‘Only if you look closely will you see the Her­itage Throt­tle Bod­ies for what they are’

VANTAGE - - Tech Carbs V Fuel Injection -

po­si­tion of the in­jec­tors. Then we wrapped the rest around those hard points.’

Sounds sim­ple when told like that (and when you have a Solid­works CAD pro­gram in which to cre­ate your vir­tual throt­tle body) but ev­ery tiny nu­ance has to be cal­cu­lated and drawn. Next came a pair of 3D-printed pro­to­types, from which moulds were made for Jen­vey’s in-house sand­cast­ing. With the cast­ings ma­chined and assem­bled into throt­tle bod­ies, only a few mi­nor changes to the de­sign were needed.

De­spite their car­bu­ret­ted looks, the HTBS func­tion just like Jen­vey’s mod­ern TBS. So they have a fuel rail, formed into the lid of the ‘float cham­ber’, and stan­dard Bosch in­jec­tors. The throt­tle po­ten­tiome­ter fits in­vis­i­bly be­tween an HTB’S choke tubes. The HTBS will be avail­able with 38mm, 40mm, 42mm and 45mm di­am­e­ters, and all stan­dard Dcoe-com­pat­i­ble throt­tle link­ages, air­boxes and fuel-pipe fit­tings will fit the HTBS. Fit­ted to an en­gine, they look con­vinc­ingly ‘right’; only if you look closely will you see the HTBS for what they are.

JEN­VEY DY­NAM­ICS was fi­nally con­vinced to de­velop the HTB by Aston Martin spe­cial­ist (and Fer­rari-fet­tler and Lam­borgh­ini-lover) GTC Engi­neer­ing, based close to Silverstone Cir­cuit. Our DB5 be­longs to a long-stand­ing GTC cus­tomer; in­deed GTC’S co-founder, John Win­sor, re­stored it back in the 1980s. ‘It’s the last car I painted in cel­lu­lose,’ he ob­serves. ‘I see there’s a bit of craz­ing in the lac­quer on that front wing now, but it’s lasted well.’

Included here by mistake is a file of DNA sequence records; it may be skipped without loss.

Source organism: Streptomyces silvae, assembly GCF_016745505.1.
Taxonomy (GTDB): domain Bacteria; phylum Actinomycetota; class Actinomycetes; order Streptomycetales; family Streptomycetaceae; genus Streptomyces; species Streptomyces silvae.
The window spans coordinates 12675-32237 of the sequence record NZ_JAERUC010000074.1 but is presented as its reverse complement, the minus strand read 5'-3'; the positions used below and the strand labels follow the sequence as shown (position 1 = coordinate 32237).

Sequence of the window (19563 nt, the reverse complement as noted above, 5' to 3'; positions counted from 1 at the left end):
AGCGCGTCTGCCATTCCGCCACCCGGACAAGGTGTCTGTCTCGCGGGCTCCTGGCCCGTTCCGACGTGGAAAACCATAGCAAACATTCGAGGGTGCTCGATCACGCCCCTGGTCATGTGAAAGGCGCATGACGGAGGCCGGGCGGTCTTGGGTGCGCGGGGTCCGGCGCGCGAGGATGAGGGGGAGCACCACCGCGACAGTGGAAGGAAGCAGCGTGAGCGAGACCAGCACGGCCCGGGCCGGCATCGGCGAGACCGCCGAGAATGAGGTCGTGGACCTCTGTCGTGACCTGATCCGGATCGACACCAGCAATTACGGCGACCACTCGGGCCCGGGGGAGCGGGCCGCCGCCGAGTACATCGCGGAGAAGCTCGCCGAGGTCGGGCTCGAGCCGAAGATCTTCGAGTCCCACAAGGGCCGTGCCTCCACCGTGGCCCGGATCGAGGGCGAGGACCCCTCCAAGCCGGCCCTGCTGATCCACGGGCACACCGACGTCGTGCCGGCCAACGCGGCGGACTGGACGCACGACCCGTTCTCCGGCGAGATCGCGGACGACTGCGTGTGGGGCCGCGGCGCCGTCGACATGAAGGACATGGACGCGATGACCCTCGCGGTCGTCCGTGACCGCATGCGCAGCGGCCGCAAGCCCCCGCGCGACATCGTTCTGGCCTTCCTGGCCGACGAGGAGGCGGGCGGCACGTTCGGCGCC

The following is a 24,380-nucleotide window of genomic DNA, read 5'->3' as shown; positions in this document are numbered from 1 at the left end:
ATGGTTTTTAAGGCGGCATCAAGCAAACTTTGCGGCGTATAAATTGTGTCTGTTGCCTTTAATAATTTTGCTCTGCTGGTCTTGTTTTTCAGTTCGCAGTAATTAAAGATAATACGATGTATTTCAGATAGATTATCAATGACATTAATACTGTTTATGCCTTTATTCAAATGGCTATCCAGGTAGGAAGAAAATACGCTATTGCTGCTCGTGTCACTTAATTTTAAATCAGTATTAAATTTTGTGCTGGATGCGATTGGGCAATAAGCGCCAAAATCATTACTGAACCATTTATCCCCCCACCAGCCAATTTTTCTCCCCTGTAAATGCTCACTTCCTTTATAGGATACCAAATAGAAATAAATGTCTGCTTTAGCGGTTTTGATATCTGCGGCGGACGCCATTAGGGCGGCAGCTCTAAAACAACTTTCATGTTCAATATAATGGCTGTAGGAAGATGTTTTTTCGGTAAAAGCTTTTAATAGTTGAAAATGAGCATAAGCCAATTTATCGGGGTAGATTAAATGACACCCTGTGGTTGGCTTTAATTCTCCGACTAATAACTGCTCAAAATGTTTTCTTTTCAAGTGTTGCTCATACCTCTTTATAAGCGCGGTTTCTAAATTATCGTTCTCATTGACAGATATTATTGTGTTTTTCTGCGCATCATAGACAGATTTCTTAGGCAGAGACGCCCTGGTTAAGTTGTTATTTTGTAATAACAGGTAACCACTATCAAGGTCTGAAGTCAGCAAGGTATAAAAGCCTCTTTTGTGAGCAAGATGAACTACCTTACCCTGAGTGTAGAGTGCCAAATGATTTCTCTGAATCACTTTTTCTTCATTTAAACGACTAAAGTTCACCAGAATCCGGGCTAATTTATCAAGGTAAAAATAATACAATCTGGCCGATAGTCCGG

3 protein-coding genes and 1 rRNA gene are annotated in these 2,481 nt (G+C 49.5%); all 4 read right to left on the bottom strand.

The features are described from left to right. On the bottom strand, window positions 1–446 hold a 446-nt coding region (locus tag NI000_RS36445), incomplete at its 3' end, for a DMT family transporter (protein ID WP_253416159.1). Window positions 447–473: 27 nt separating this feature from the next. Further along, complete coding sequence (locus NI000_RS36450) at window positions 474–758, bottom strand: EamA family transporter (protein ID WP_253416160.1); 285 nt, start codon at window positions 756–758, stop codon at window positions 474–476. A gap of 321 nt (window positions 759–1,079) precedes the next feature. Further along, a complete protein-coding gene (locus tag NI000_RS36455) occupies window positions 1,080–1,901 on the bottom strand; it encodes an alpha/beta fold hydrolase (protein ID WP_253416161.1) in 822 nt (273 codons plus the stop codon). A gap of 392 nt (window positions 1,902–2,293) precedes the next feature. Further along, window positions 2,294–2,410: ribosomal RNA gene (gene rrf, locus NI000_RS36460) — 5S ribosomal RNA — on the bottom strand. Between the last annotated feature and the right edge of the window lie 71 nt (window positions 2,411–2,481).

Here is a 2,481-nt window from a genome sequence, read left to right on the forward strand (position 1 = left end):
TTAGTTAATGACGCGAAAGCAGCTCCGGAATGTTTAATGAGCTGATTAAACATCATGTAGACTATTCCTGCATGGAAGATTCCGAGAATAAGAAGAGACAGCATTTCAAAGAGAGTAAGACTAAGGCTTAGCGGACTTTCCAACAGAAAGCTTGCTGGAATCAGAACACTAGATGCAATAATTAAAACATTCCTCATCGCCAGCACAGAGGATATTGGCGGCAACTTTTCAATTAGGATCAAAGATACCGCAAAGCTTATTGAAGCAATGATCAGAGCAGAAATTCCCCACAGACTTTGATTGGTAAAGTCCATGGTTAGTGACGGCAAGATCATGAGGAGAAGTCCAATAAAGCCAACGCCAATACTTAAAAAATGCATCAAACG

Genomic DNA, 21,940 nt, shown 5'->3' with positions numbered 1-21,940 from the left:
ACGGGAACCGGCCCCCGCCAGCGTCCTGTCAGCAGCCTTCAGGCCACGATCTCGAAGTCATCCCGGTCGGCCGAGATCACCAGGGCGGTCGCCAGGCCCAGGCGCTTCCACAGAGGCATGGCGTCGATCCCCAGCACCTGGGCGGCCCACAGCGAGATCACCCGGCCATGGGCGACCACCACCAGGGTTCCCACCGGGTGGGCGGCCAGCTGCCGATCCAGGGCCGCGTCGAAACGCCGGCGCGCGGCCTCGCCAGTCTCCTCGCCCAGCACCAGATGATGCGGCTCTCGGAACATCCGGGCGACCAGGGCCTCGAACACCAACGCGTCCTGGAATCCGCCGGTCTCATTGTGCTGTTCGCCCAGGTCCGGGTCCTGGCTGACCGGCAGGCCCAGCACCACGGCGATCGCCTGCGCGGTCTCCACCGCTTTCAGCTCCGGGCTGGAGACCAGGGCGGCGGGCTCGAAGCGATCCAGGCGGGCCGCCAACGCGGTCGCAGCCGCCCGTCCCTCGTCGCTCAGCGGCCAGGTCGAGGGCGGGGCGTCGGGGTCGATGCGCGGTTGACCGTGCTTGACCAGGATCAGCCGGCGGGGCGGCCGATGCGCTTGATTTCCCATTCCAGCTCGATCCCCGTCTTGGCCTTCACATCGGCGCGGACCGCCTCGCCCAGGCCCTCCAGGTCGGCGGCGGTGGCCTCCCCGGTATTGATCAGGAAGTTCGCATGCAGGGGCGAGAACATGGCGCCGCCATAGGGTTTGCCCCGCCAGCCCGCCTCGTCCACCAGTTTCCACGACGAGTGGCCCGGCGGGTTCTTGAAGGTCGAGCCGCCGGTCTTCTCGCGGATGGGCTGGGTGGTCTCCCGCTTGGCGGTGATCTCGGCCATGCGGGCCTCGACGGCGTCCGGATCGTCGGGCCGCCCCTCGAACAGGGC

The DB5 is the test-bed for the first of Jen­vey’s fin­ished HTBS, three of them in 45mm form. Their sand­cast fin­ish isn’t quite as smooth as a diecast Weber’s, but iron­i­cally this makes them look more retro. Their in­jec­tors’ se­quen­tial squirts, and the sparks at the DB5’S plugs, are con­trolled by a GEMS en­gine man­age­ment sys­tem. This con­tains its own at­mo­spheric pres­sure sen­sor and takes sig­nals from sen­sors re­port­ing en­gine speed, crank and camshaft po­si­tion, throt­tle po­si­tion, coolant tem­per­a­ture and – for fine-tun­ing of the air-fuel mix­ture – the ex­haust’s oxy­gen con­tent or ‘lambda’ value.

There’s also pro­vi­sion to con­nect to an idle con­trol valve, which ad­mits ex­tra air via small tubes un­der the HTBS to help with idling af­ter a cold start, but that’s not cur­rently con­nected. ‘At the mo­ment we're us­ing spark-scat­ter to reg­u­late the idling speed,’ says James Win­sor, John’s son and a self-taught guru of en­gine map­ping. ‘If the revs drop, it ad­vances the ig­ni­tion tim­ing slightly, and vice-versa.’

As well as GEMS, other sys­tems such as Omex, DTA and Me­gasquirt could also be used – just as they can be with Jen­vey’s reg­u­lar throt­tle bod­ies. The dis­trib­u­tor is re­tained to house a camshaft-po­si­tion sen­sor and, yes, to dis­trib­ute the sparks.

It’s early days for the DB5 in­stal­la­tion, which means it’s still a work in progress. So it will be ex­cit­ing to try it out in this de­vel­op­men­tal stage. To help es­tab­lish a bench­mark, I have driven here in an ex­am­ple of the New­port Pag­nell DB line that rep­re­sents the op­po­site end of in­duc­tion tech­nol­ogy. Bryan Smart’s 1959 DB4 Se­ries 1 has the same uprated, 4.2-litre ca­pac­ity that the DB5 has gained, thanks in the DB4’S case to a re­cent en­gine re­build by Oselli Engi­neer­ing, but it’s run­ning on a sim­ple pair of SU HD8S. Oth­er­wise the en­gines are quite sim­i­lar.

I know Bryan’s car well, hav­ing sam­pled it sev­eral times over the years. It runs beau­ti­fully, pulling with a smooth rush of torque and never show­ing any signs of flat spots or hes­i­ta­tion. But it’s quite a thirsty ma­chine, and apt to emit a puff of black­ness from its ex­hausts un­der sud­den ac­cel­er­a­tion. Its throt­tle re­sponse is de­li­cious, its rich, sonorous bark the stuff of boy­hood fan­tasy (there was no car I ad­mired more as a small child than a DB4). Frankly, it’s hard to see how the driv­ing feel of this en­gine could be bet­tered. The same can­not be said for its ef­fi­ciency in con­vert­ing fuel into mo­tive force, how­ever.